Dracula? He’s nothing compared to the first vampire in history, the one and only Lilith. Among her many “hobbies”: hounding humankind, causing crib death and night emissions in men, and sucking blood.
Article by guest-writer and vampire-catcher Odelia Barkin-Kamil
On May 26, 1897, the novel Dracula by Bram Stoker was published. The novel caused a sensation and initiated an entire genre of vampire literature and culture, from the books Interview with a Vampire, to the film series Twilight, and the television series True Blood and even an Israeli Vampire series, titled Hatzuya (“Divided”), which was broadcast in over sixty countries around the world.
But in fact, vampires and demons were not created with Dracula. They have been part of human imagination since the dawn of humanity. Evidence of vampire-like creatures called by different names can be found as far back as Sumerian and Babylonian mythology. The Jewish source for vampirism is mentioned in connection with Lilith, the first wife of Adam—who even made a guest appearance in one of the seasons of True Blood. The series creators who were familiar with the myth, gave the Lilith of Genesis an honorary role in season five in which they suggested that God had created the vampires as a race superior to humans.
Two versions of the creation story appear in Genesis. The Midrash explains this by saying that first woman was created as man’s equal, and she was called Lilith (“Male and female He created them,” Genesis 1, 27). The two first human beings argued because Lilith wanted to be on top during sex, and when Adam would not agree, claiming that she was lesser than him, she pronounced the ineffable name of God and abandoned him in Paradise.
God sent three angels to find her סנוי, סנסנוי וסמנגלוף (Sanvay, Sansavay, and Smangalof), and when they reached her she was already deep in the ocean. She chose to become the wife of the king of the demons, Ashmadai, and she too became a blood-sucking demon. They begged her to return to Adam but she refused. As punishment they commanded that one hundred of her newborn sons would perish every day. In revenge for this terrible punishment she announced that she would pursue the human infants, the children of Eve.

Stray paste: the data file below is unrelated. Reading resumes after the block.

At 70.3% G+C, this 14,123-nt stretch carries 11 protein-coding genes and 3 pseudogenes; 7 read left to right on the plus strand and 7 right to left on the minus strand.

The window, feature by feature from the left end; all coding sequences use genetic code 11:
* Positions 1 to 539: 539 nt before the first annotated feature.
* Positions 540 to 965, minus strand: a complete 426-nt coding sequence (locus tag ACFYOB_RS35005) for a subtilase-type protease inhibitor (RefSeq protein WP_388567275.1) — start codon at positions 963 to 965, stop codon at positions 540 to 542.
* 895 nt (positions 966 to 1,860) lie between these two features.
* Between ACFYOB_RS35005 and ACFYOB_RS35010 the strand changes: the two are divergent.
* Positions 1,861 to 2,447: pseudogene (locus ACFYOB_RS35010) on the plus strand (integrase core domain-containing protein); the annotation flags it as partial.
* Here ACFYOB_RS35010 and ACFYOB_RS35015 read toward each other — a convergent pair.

Thus, according to Jewish tradition, Lilith is believed responsible for crib death. Boy are especially vulnerable to her influence until the ninth day after their birth, and girls until the twentieth day. To avoid her harmful influence, even today there are new mothers who carry a picture of the three angels in their purse or hang the picture over the crib of the newborn, for according to the Midrash the angels came to an agreement with Lilith that she could do any harm in any place where she sees their names. After Lilith left Paradise, Eve was create from Adam’s rib, as subordinate to him.
Garlic cloves can be used to protect against vampires. One can also use a crucifix, holy water, or a Star of David, since the Vampire being a Satanic, soulless creature, is the antithesis of holiness and is repelled by religious symbols.
In addition, if a vampire is chasing you, it is recommended to throw a handful of sand, rice or salt at it. According to folkloric legends about vampires in various mythologies – Chinese, Indian and Slovakian – the vampire is cursed with an obsessive compulsive disorder related to numbers (arithmomania) and must count any granules in his path. One of the ways to escape a vampire therefore is by distracting him by throwing a handful of rice or any other granules in his way, which will force him to stop to count them and thereby delay his pursuit. In the 1970s, this characteristic was adopted by the creators of Sesame Street for the character of Count Von Count. Besides the amusing pun with regard to his name (Count is an honorific title and also the verb “to count”), he is a Transylvanian vampire who speaks with an accent, wears a cape like Dracula as portrayed in the early film by the actor Bela Lugosi. This characteristic was also adopted by the creators of the Israeli vampire series Hatzuya.
Odelia Barkin-Kamil is a vampirologist. She lectures on vampires in popular culture, mainly in film and television as an inspirational and empowering figure.
Special thanks to Dr. Zvi Leshem and Yuval De MalachDemalah of the National Library of Israel’s Gershom Scholem Library Collection for their help in locating sources and in the preparation of this article.